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чувак  [choo-VAK] (masculine noun) – dude, man, guy

А кто этот чувак? Ты его раньше здесь видел? = Who is that guy? Have you seen him here before?

У тебя что, чувак, совсем крыша поехала? =  Dude, are you nuts?

Genders of nouns

 

All Russian nouns are divided into three categories: masculine, feminine and neuter. These categories are called genders. Nouns are conjugated according to their gender, and the conjugation of adjectives and verbs also depends on it, so it's extremely important to know which noun belongs to which category.

Actually, it's much easier than it sounds. In some other languages (for example, in French), you can't know the gender of a noun unless you look it up in a dictionary. In Russian there're some simple rules to help you: you just have to look at the ending of the noun.

Nouns ending in a consonant are masculine: человек (a person), телефон (a telephone).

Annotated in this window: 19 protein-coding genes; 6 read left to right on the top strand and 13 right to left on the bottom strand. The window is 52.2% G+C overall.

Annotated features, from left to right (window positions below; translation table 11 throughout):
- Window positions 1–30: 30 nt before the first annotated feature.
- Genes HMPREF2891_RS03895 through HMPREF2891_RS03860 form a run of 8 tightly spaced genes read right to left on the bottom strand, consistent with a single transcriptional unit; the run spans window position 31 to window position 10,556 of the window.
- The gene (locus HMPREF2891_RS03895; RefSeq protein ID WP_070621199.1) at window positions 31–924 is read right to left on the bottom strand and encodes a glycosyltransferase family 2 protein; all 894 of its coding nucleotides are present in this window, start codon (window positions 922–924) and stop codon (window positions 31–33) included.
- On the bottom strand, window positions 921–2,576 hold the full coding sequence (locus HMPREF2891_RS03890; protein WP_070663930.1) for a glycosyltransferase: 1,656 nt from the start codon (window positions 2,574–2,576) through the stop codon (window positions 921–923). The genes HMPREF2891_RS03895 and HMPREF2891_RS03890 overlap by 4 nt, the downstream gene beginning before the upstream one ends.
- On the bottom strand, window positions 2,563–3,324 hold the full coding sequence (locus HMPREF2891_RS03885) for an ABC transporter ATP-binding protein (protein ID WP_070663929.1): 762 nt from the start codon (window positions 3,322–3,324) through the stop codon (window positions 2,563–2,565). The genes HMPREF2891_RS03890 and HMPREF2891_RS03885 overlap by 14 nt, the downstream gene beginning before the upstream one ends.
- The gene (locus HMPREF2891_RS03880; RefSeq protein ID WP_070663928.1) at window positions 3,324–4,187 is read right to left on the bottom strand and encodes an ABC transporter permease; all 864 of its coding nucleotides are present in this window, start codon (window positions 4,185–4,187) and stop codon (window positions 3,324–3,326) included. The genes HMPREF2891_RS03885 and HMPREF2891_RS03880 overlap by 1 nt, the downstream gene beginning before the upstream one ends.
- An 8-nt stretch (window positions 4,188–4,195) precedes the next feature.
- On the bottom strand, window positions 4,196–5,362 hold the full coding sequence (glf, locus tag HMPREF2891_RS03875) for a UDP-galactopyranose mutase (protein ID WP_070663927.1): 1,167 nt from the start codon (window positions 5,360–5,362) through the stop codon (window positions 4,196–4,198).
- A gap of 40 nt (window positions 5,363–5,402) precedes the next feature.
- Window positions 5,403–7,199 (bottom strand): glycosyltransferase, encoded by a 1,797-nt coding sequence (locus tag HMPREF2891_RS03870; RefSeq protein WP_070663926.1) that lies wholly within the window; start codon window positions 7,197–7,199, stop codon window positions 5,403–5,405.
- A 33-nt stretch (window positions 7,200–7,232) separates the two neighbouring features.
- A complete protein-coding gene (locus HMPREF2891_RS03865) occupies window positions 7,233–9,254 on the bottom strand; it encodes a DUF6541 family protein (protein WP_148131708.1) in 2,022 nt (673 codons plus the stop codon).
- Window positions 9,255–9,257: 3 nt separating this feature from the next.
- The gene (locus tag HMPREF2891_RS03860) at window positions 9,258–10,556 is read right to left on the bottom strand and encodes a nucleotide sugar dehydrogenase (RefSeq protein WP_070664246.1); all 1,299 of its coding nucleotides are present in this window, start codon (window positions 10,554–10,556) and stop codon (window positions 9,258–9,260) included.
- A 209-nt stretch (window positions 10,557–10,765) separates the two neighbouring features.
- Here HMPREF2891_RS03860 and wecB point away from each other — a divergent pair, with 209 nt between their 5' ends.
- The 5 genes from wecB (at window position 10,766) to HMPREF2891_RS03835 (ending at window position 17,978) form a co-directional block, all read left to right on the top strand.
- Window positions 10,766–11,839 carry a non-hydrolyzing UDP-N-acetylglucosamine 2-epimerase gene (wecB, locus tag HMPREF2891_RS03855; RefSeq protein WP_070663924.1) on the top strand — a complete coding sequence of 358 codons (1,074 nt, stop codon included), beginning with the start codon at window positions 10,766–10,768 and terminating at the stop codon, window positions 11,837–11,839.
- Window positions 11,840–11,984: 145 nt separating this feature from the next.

Nouns ending in "а" or "я" are mainly feminine: собака (a dog), Мария (Maria).

Nouns ending in "ь" (soft sign) are mainly feminine, too: кровать (a bed), дочь (a daughter). Please, note that there're a few exceptions.

Nouns ending in "o" or "e" are neuter: письмо (a letter), полотенце (a towel).

 

Practice:

Have a look at the words. You can click them to hear them pronounced.

письмо = a letter

телефон = a telephone

книга = a book

стол = a table

стул = a chair

газета = a newspaper

журнал = a magazine

ручка = a pen

ночь = a night

 

Now you can try this exercise.  After you've finished, click here to learn the words used in the exercise.